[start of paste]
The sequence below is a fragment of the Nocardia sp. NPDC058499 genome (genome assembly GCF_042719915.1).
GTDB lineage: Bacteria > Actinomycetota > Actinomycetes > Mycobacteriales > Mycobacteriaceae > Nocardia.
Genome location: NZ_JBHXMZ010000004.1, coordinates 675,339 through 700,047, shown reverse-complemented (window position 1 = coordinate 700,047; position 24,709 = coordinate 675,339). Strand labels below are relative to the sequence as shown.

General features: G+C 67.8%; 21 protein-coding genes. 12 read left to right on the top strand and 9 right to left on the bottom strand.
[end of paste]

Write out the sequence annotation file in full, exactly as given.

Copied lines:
The sequence below is a fragment of the Nocardia sp. NPDC058499 genome (genome assembly GCF_042719915.1).
GTDB lineage: Bacteria > Actinomycetota > Actinomycetes > Mycobacteriales > Mycobacteriaceae > Nocardia.
Genome location: NZ_JBHXMZ010000004.1, coordinates 675,339 through 700,047, shown reverse-complemented (window position 1 = coordinate 700,047; position 24,709 = coordinate 675,339). Strand labels below are relative to the sequence as shown.

General features: G+C 67.8%; 21 protein-coding genes. 12 read left to right on the top strand and 9 right to left on the bottom strand.